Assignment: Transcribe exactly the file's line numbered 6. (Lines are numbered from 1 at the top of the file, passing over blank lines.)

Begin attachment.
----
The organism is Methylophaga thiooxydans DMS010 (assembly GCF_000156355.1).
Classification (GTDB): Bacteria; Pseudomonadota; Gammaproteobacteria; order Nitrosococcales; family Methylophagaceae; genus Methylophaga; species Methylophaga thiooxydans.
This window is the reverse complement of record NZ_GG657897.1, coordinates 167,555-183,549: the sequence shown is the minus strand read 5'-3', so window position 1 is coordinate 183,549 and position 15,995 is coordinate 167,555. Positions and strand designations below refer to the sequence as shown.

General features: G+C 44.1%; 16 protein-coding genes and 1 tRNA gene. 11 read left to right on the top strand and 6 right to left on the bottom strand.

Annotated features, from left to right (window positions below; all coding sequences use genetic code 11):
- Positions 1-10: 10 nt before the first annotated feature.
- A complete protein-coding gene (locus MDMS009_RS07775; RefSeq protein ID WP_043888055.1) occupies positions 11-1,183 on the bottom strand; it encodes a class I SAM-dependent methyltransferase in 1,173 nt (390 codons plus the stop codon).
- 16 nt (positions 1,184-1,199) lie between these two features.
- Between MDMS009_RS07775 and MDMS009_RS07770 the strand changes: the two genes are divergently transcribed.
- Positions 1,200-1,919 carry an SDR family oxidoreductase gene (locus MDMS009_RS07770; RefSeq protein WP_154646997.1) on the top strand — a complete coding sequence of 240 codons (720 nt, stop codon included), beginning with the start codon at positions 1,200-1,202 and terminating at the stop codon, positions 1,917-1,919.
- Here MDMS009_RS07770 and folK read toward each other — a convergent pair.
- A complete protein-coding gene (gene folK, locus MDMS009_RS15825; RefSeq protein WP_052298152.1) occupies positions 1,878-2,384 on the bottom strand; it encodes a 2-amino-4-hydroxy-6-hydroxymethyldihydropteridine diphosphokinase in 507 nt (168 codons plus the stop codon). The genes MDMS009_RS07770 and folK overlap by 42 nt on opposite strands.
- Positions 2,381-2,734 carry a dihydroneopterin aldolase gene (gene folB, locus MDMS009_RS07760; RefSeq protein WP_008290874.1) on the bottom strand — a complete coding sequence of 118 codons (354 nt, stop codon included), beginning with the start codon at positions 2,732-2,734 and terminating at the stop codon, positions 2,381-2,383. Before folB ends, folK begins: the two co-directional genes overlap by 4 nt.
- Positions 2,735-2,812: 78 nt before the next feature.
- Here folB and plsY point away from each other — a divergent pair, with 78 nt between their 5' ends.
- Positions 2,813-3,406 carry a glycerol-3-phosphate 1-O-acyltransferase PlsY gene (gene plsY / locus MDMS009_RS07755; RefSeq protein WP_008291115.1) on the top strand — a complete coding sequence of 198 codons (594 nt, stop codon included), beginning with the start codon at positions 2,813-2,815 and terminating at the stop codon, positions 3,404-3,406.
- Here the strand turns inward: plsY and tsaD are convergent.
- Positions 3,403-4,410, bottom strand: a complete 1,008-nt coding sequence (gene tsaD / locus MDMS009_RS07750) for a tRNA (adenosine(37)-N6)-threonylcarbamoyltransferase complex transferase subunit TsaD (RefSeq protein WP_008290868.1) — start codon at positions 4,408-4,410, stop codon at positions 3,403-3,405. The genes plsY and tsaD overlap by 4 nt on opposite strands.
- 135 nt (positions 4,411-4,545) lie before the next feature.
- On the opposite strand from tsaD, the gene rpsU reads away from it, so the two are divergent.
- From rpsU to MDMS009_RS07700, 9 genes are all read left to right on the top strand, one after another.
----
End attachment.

- Positions 1-10: 10 nt before the first annotated feature.